5 Psychological Traits The Healthiest People Have in Common
Most of the research done on aging – and the steps we can take to slow or reverse its effects – has focused on physical, tangible measures like genetic differences between healthy and unhealthy populations, and the ways in which living healthfully through regular physical activity can actually alter our genetic expression. There’s great appeal to focusing consumers’ attention on things that can be purchased and physically experienced – buy this, eat that, do three sets of these – as it provides the sense that health is one item, or one plank, away.
While healthy people share many of the same physical characteristics – healthy diet, frequent exercise, sufficient sleep – they also share many of the same mental and emotional characteristics. A recent study examined the personality traits among several hundred citizens over the age of 90 living in remote Italian villages nestled near the Mediterranean Sea. Researchers have identified common psychological traits in members of this group that have contributed to their longevity, all of which can be strengthened and cultivated within each of us, no matter our age or where we live.
Successful people maintain a positive focus in life no matter what is going on around them – or at least can bring themselves back to positivity quickly after straying off course. They focus more of their attention on how their past successes can guide them, rather than how their past failures can derail them. They focus on the actionable steps they must take to get them closer to accomplishing goals, rather than on all the distractions and obstacles that life presents to them. While some people are simply predisposed to greater levels of optimism than others, rest assured that optimistic people don’t necessarily experience greater amounts of positive life events – they just do a better job of interpreting the events in their lives in more optimistic ways. To start, try flipping your “positive switch” in any given moment and see if you can spot the positives: the picturesque snow-covered trees on your morning drive to work, a warm smile by a fellow jogger crossing paths, a loving interaction between your children, an accomplished task at the office or a gain in strength at the gym. They exist; it’s just a matter of lifting our head and opening our attention to them amid life’s disruptions.
- Strong work ethic and strong bond with land
Positive Psychology pioneer Martin Seligman’s conclusion is that happiness has several dimensions that can be cultivated, the final stage being what he calls the Meaningful Life, in which we find a deep sense of fulfillment by “employing our unique strengths for a purpose greater than ourselves.” While busyness is often synonymous with heavy work hours, crippling anxiety, and a slew of mental health problems, being busy with meaningful tasks –surrounding yourself with projects both personal and professional that are engaging and exciting – has wonderful psychological and physiologic benefits. Our work ethic is naturally strong when doing something that’s appealing and challenging – that is, whose accomplishment requires full concentration and high effort. Consider how satisfied – albeit tired – you feel after a long but productive day at the office, or how much you look forward to particular exercises at the gym even though they’re immensely difficult.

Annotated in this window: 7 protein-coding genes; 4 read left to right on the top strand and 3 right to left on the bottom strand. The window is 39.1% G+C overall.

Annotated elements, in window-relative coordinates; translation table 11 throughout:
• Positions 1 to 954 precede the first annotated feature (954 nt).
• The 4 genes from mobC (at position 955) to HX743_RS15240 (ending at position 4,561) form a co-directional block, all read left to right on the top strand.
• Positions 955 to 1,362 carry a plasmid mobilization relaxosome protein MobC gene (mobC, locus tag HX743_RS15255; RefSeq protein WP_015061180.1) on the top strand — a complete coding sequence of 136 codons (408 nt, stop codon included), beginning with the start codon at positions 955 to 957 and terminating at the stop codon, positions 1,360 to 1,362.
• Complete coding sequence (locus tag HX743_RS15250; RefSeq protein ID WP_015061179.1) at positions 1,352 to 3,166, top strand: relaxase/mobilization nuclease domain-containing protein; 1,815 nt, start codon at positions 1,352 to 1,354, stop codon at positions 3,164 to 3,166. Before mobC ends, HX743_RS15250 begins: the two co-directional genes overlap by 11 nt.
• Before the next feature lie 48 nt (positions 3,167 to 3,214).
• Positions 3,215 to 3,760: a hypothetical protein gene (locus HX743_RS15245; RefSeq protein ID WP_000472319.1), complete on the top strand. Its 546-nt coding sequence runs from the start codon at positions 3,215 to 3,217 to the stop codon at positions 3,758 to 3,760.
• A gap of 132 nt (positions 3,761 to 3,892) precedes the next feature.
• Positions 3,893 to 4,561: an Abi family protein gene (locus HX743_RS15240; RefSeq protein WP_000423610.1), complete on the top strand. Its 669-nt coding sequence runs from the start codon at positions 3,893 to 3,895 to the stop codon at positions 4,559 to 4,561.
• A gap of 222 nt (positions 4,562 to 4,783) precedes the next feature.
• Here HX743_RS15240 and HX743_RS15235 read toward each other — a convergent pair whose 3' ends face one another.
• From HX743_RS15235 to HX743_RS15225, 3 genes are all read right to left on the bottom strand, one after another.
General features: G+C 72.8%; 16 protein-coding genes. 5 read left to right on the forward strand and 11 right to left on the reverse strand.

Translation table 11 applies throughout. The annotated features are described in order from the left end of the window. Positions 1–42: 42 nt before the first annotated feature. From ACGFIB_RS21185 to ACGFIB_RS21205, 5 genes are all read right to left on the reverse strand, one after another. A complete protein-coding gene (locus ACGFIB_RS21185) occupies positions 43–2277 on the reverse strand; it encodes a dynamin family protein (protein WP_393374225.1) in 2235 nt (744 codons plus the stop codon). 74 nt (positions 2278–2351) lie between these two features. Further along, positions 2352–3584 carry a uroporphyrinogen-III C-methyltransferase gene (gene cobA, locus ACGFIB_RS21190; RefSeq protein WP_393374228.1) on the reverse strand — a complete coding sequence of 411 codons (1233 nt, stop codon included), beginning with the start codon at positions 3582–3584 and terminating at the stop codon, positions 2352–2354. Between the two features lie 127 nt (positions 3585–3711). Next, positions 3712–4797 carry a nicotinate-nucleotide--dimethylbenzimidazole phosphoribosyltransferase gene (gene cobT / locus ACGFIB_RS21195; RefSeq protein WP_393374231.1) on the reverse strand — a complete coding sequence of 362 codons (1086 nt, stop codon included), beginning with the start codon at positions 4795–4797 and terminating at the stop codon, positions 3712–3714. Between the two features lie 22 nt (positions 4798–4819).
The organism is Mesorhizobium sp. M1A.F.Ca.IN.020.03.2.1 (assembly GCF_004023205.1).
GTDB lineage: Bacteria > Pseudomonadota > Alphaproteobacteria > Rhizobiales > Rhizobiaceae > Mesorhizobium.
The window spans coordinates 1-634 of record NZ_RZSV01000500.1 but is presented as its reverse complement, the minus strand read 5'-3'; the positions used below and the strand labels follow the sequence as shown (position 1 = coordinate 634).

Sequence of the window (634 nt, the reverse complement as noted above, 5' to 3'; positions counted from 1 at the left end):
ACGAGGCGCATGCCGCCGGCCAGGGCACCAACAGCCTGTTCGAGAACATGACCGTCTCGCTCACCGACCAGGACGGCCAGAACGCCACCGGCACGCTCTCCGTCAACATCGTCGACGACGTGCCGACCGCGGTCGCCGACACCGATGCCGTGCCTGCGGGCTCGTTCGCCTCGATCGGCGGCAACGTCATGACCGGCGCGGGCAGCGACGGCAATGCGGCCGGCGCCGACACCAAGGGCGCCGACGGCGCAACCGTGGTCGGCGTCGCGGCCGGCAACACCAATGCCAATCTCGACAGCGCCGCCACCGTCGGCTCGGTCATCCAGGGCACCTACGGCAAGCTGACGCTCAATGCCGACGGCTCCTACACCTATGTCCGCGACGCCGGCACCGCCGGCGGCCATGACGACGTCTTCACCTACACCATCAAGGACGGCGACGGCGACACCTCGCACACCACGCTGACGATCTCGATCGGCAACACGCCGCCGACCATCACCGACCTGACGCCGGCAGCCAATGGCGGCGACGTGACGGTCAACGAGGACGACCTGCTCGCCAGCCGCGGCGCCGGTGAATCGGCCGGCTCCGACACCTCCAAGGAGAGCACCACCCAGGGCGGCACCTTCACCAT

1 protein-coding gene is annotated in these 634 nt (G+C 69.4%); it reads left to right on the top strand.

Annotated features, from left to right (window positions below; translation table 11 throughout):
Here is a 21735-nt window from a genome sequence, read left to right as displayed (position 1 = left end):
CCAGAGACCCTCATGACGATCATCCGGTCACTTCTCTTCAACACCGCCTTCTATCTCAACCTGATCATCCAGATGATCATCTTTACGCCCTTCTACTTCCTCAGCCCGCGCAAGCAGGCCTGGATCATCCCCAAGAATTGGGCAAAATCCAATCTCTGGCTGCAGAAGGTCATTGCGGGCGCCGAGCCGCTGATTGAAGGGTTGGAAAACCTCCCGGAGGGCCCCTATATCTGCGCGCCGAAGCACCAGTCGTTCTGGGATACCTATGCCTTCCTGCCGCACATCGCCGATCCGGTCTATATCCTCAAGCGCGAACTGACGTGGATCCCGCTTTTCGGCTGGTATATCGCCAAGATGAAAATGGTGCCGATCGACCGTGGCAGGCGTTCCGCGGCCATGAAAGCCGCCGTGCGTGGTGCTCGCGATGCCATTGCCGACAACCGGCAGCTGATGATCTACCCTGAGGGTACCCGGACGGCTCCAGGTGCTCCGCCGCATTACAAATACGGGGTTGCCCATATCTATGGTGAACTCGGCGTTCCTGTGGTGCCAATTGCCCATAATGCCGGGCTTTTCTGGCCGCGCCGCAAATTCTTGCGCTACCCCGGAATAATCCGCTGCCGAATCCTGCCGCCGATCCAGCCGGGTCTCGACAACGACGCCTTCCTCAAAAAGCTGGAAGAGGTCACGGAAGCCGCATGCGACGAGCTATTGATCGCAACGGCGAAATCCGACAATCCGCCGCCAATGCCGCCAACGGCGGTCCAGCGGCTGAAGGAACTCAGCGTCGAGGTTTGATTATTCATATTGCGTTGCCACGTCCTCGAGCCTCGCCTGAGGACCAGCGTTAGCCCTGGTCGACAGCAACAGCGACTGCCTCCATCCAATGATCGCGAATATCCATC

We often associate this quality with the aging grandma who refuses to give up driving, despite her oblivious recklessness behind the wheel – or the spouse who constantly locks himself out of the house yet still chooses not to put a spare key underneath the mat in the garage – to which the rest of us throw our hands up in exasperation and lament, “They just don’t change! How frustrating!” Although a determination to stay the course and a refusal to change our attitude about something despite what others might say can also be classified in positive, more gritty and resilient, terms. The athlete who made the varsity team – the same one who got cut from the team each of the last two years but refused to give up – is remarkably stubborn. So is the runner who insists on the same trail run each morning in snow and rain and heat and gloom of night. “She just doesn’t change! How inspiring!”
- Strong bond with family
As a species wired for social connectedness, we inherently know how important it is to live a life with sustained intimate relationships. Harvard psychiatrist Robert Waldinger is the director of the Laboratory of Adult Development at Massachusetts General Hospital, at which he’s spearheading a study on adult happiness that has tracked hundreds of American men for over 75 years. In his TED talk outlining the findings, his main conclusion, beautiful in its simplicity, demonstrated just that: form good relationships and you’ll be alright, as the depth of our connections is one of the major indicators of personal happiness.
- Great decision –making skills without caring what others think
As a social species, we’re also powerfully invested in others’ perceptions and judgments of us and the decisions we make. Many of us are hampered to make even the most trivial decisions – choosing a restaurant for a social gathering, buying a new shirt – because of a fear of what others might think. To be a great decision maker doesn’t necessarily mean always making the “right” decisions, but rather being fully committed to the ones that make you happy. Imagine the freedom it would create within you to unapologetically decide to wear the outfit to the gym that makes you feel most comfortable, regardless of its fashion rating, or spend time with the people that make you feel most comfortable, regardless of their popularity. The words showered upon preschoolers are just as true, and certainly more difficult, for we mature folk to follow: be true to yourself.